Opulent nuptials wedded to image
The late Henry Fok's grandson tied the knot with Olympic diving champion Guo Jingjing in a wedding that reportedly cost HK$15 million. The price tag is eye-popping for most people, but judging by the most grotesque standards of conspicuous nuptial celebration, it's rather small beer.
Last year Taiwanese singer Coco Lee and Li & Fung chief executive Bruce Rockowitz splashed out US$10 million to US$20 million, depending on which newspaper you read, on their wedding in Hong Kong. So what, you say, it's their money. Well, Li & Fung's long-suffering shareholders might wonder if they are paying Rockowitz too much, considering how much their stock has trailed the broader Hang Seng index since the onset of the Western financial crisis.
But lest you think it's just Chinese bad taste, well, Chelsea Clinton's 2010 wedding with hedge fund supremo Marc Mezvinsky reportedly cost several million US dollars, including US$250,000 worth of new jewellery for the former first daughter to wear. And Rockowitz is Canadian.
While the rich elite can certainly afford it, most mortals seem to think they, too, need to commit their own conspicuous consumption on their wedding day, during which money is suddenly no object.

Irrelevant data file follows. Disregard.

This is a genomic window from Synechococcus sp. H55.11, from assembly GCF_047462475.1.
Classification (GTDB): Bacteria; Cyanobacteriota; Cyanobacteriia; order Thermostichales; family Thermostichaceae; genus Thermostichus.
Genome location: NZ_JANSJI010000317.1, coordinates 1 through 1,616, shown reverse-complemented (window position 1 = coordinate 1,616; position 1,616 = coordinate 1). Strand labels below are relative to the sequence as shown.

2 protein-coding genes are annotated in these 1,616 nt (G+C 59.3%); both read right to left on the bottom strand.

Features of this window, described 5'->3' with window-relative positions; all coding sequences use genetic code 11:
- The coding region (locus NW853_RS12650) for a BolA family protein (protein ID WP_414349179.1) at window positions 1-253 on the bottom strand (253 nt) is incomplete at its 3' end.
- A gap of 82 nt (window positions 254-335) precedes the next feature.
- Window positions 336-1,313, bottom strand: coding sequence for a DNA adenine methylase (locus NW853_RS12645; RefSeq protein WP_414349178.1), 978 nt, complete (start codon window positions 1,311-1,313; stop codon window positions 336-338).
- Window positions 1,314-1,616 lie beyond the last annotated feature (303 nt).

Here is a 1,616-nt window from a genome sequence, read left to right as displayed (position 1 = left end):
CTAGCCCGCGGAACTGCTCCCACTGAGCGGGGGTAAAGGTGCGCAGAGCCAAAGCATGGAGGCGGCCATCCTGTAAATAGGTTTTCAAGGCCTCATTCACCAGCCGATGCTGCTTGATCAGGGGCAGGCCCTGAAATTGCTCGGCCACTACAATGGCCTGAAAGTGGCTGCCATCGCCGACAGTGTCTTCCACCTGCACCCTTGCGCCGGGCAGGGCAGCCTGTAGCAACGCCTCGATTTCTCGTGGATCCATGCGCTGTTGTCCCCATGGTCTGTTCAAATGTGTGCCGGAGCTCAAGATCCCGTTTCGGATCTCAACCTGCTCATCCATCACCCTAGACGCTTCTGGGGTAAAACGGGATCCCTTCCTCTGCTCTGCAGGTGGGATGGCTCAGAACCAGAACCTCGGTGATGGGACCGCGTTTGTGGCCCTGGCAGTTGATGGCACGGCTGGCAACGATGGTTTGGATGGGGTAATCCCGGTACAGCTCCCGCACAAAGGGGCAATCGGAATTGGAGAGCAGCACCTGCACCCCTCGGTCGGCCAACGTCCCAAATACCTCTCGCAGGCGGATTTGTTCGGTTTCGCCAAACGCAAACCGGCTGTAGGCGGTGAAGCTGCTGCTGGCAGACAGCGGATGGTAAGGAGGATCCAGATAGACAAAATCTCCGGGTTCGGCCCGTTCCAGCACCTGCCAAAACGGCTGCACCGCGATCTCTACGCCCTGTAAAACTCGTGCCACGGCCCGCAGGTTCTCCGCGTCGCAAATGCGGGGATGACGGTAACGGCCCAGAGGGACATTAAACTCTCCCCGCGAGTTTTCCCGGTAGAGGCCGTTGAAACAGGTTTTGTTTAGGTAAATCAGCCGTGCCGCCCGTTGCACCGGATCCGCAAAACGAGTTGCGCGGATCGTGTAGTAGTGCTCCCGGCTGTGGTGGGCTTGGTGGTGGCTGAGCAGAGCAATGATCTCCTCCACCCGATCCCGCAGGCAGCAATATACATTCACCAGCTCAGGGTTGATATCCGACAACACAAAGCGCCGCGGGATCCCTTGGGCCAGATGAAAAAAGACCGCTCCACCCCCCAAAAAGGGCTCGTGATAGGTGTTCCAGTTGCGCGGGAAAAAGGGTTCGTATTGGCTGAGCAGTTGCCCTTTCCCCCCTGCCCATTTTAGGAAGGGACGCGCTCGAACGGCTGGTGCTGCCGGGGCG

After Prince/Princess Charming, the myth of the wedding day being a life-transformative rite for not only its couple but their guests must be among the most widespread romantic illusions of our time. The thing is, there is a big con job going on around the world, and it's called the wedding industrial complex. The mega weddings of the rich serve as the best free advertisement for the industry.
Economists even have a term for this phenomenon: expenditure cascade. This happens when grandiose spending comes to be perceived as normal, which in turn encourages more and more people to open their wallets to keep up with the Joneses or the Wongs.
The wedding day should not be a couple's most special day, or they are going to have a sad marriage. It's the beginning of a joint lifetime endeavour. A low-key first day spent with closest friends, relatives and maybe essential business associates may be preferable. It's a day for the spirit, not about what money can buy.